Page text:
The Supreme Court restrained a Hindu party from placing or relying on any material as new evidence in the Ayodhya land dispute case, saying it won't allow it at this stage of the hearing which entered the 36th day on Thursday.
"Just because a five-judge Constitution bench is sitting you cannot bring any new materials at this stage. The Constitution bench is hearing this case because of the importance and sensitivity of the matter," said a bench headed by Chief Justice Ranjan Gogoi.
The bench stopped senior advocate P N Mishra, appearing for a Hindu party, from referring to the sacredness of Rama Sethu based on the Skanda Purana.
Ram Sethu -- a mythological bridge, also called Adam's bridge, believed to have been built by Lord Ram to reach Lanka -- is a chain of limestone shoals between Pamban Island, also known as Rameswaram Island, off the south-eastern coast of Tamil Nadu, and Mannar Island, off the north-western coast of Sri Lanka.
The bench, also comprising Justices S A Bobde, D Y Chandrachud, Ashok Bhushan and S A Nazeer, said it would not take on record the reference of any new evidence relating to the matter.
While curtailing Mishra's arguments, the bench said that at this stage, when the parties are responding to the submissions made by the other side, it would not consider any fresh material which did not come up during the submissions.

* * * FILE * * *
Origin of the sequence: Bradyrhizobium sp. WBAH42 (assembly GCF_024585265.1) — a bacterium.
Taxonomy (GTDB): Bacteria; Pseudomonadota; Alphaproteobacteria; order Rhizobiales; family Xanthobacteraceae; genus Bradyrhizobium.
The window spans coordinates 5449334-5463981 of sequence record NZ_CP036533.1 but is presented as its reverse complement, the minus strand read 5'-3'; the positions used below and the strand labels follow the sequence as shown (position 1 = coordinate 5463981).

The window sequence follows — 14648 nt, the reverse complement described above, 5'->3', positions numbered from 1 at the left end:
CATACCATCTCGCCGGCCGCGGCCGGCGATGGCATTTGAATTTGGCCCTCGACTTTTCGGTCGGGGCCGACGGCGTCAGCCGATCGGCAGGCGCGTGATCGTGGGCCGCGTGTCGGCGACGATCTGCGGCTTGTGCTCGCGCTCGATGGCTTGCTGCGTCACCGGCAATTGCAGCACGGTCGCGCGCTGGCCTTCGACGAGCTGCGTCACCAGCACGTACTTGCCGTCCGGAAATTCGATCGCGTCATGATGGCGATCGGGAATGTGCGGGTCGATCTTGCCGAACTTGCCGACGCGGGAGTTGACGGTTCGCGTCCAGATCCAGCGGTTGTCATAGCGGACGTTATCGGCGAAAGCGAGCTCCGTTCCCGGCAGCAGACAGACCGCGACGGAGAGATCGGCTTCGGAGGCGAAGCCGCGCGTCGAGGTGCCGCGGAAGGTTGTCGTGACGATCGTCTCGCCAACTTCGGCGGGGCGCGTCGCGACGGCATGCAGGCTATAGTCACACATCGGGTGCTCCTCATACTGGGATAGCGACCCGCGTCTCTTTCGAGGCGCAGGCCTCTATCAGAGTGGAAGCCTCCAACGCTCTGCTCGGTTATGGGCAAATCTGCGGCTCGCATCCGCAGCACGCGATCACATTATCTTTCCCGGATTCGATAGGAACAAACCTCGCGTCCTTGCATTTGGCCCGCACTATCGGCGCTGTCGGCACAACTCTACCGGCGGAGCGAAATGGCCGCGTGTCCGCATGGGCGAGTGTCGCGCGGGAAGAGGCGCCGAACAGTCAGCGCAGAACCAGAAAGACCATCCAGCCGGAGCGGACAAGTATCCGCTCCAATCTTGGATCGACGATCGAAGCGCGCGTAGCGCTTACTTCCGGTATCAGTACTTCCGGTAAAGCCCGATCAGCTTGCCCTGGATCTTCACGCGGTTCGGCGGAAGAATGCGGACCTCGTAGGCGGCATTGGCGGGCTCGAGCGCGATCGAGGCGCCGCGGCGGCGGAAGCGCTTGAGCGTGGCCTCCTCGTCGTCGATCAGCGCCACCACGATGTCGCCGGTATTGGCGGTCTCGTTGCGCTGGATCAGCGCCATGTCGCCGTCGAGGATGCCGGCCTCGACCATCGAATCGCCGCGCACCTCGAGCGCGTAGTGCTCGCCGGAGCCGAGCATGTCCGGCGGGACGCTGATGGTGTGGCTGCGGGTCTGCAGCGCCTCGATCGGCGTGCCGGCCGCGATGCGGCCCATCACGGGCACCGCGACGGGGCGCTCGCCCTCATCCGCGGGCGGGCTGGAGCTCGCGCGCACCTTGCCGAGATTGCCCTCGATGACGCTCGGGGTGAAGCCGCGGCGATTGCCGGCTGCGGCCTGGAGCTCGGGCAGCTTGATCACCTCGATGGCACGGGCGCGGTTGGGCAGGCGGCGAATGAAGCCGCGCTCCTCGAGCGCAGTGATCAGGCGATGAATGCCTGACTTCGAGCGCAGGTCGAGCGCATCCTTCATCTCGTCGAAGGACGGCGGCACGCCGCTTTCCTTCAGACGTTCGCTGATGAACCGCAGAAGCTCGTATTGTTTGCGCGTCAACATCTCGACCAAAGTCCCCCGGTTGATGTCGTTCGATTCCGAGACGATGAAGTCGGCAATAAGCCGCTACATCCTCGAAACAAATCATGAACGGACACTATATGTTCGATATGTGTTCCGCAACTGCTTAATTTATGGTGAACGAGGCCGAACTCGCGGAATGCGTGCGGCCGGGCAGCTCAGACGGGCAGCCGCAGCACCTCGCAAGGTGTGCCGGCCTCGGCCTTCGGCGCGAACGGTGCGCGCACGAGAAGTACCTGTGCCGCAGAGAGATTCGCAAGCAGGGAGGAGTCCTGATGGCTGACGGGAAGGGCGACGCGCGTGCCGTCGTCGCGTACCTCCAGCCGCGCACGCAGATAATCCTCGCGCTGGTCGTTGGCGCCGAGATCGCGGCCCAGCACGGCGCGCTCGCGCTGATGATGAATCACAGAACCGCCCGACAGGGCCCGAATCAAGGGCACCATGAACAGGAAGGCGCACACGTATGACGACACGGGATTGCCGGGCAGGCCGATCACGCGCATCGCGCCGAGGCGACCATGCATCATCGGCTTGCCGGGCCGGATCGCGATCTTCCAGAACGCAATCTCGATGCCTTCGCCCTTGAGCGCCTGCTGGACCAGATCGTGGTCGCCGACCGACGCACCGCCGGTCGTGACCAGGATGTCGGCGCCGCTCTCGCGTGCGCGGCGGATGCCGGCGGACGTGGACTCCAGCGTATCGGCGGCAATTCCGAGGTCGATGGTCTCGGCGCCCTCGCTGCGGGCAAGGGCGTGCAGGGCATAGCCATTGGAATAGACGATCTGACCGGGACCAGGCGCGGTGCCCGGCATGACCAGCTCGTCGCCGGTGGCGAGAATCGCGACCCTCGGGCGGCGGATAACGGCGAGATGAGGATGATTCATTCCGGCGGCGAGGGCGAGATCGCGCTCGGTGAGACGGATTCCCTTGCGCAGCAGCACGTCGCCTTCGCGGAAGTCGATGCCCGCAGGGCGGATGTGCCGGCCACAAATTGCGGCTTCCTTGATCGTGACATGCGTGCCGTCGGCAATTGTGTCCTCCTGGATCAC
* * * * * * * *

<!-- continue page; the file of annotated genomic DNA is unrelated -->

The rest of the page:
"If we consider your new material then we will have to give other side time to rebut it. Sorry, we can't take any new evidence at this stage," the bench said.
The remarks were made by the bench which also took note of the objections raised by senior advocate Rajeev Dhavan, who said no such arguments were made or any such material placed during the hearing before the Allahabad High Court or here.
Dhavan, appearing for Muslim parties, periodically raised objections when advocates for the Hindu parties tried to bring out some new facts and materials to counter the arguments of the opposing sides.
The bench made it clear that it would not allow any party to prolong the hearing and would conclude it within the already set time frame by October 18.
The CJI said the bench would stick to the time schedule and did not even allow former Solicitor General Ranjit Kumar, appearing for one of the Hindu parties, to argue for more than 10 minutes and so was the case with former Additional Solicitor General P S Narasimha, who rounded up his submission within 15 minutes.
The counsel for Nirmohi Akhara, Sushil Jain, also faced the same treatment and was stopped from extending his submissions.